All of a Sudden, You Came Along: A Story About Falling in Love
I would always see her walking through the hallways at school. I’d try to sit close to her just so that I could admire her beauty. Her face transmitted peace and serenity. Her hair was long, wavy, and dark. She was physically perfect. She was the kind of girl I always longed for.
On occasions, we’d exchange looks and sometimes greet each other. In those moments, my voice would always tremble. I never knew what to say. I finally realized I was falling in love with her. What I was yet to find out was that falling in love is only an illusion.
Patricia was the kind of girl I always wanted to be with. And there we were, in the same room every single morning. When I came across her, I smelled a delicious perfume that would invade the whole atmosphere. When she greeted me, my legs would always shake.
Next to me
I’d always imagine walking through the city streets with her by my side. Talking about the beautiful and strange buildings, commenting on everything around us. We’d sit on a bench and talk and laugh. After that, we’d go somewhere to eat and have a good time. Then, one day, we’d hug and kiss. Every time I looked at her at school, all those thoughts would invade my mind.
One day, while I was eating lunch with one of my classmates, she sat next to us. How was this even possible? It seemed like they had known each other for quite some time. I had no idea! I started getting really nervous. The girl of my dreams was sitting right in front of me. She was beautiful. I thought she was perfect. I fell more and more in love each day, but I also felt scared of disappointing her.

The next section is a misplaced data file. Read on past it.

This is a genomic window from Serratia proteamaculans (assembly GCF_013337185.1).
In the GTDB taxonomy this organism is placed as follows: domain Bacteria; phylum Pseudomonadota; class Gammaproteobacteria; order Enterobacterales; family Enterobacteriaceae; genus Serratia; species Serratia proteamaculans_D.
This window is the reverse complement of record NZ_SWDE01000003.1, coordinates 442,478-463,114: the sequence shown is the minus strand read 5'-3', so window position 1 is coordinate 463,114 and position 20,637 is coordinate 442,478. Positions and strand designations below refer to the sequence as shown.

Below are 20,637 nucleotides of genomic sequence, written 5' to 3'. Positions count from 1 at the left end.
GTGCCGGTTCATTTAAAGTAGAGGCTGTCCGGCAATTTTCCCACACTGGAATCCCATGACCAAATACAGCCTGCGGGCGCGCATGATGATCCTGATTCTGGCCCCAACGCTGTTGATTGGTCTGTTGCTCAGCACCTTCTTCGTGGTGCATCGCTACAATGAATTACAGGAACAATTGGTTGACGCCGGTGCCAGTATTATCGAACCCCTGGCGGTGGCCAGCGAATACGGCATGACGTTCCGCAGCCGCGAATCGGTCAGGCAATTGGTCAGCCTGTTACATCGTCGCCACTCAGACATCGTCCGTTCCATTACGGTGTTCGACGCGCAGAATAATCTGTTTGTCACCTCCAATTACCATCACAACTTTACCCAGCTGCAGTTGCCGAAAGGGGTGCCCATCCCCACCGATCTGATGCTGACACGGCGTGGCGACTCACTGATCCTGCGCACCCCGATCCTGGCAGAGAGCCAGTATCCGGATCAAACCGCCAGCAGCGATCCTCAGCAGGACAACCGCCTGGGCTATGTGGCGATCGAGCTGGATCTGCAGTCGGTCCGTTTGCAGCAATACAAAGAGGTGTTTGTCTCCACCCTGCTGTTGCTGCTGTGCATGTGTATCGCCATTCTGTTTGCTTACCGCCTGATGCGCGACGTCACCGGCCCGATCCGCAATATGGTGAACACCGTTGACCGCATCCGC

The illusion of a special connection
We started having lunch together more often. We’d talk about many different things and laugh. We would always ask for the menu. She liked soda, but I preferred to drink water. She liked salad and I liked pasta. I would ask for fruit for dessert, whereas she’d ask for a flan. I’d look at her in the eyes and imagine us on some island sunbathing and swimming in crystal clear waters.
We kept seeing each other more and more. It seemed like she was interested in me, too. Up to this point, I had been in love with her for about a year and a half. One day, we decided to go grab a cup of coffee. We had a nice time. We had different hobbies but I didn’t mind. I realized we completed each other in spite of that. She’d do certain things that would make me think there was a special connection between us.
The time had come
Patricia sat next to me at the school cafeteria on a winter afternoon and said: “I have to tell you something.”
I started shaking immediately. The time had come.
“Sure, what is it?” I said.
“The thing is that I’m falling in love with someone. I hadn’t told you before because I don’t like to talk about these kinds of things, but I just don’t know what to do.”
“But what’s the problem? The person you love doesn’t love you back?” I asked.
“Yeah, he does…” she said.
“So?” I asked.
“He lives in a different city. See, we rarely ever see each other and I don’t like long-distance relationships. People say they’re tough.”
At that moment, I stopped listening to what she was saying. I plunged into a dark, bottomless pit. I looked at her and felt a rage I hadn’t experienced in a long time.
So she’s in love with someone else? She had given me signals! What was going on? This couldn’t be true, I’m supposed to be the one she’s in love with. I had secretly loved her for such a long time but I had never shared my feelings with her.
I didn’t want to keep listening to her. In fact, I didn’t want to see her again. I was so disappointed. I was so excited about being in a happy relationship with her in the future when, in reality, I had no chance with her. Although I loved her, she loved another man. Nothing made sense anymore. I couldn’t believe she gave me false signals.
What really happened
A few months later, I met an old man on the bus on my way home. We were sitting next to each other. It was an hour and a half long drive, so we definitely had time to talk.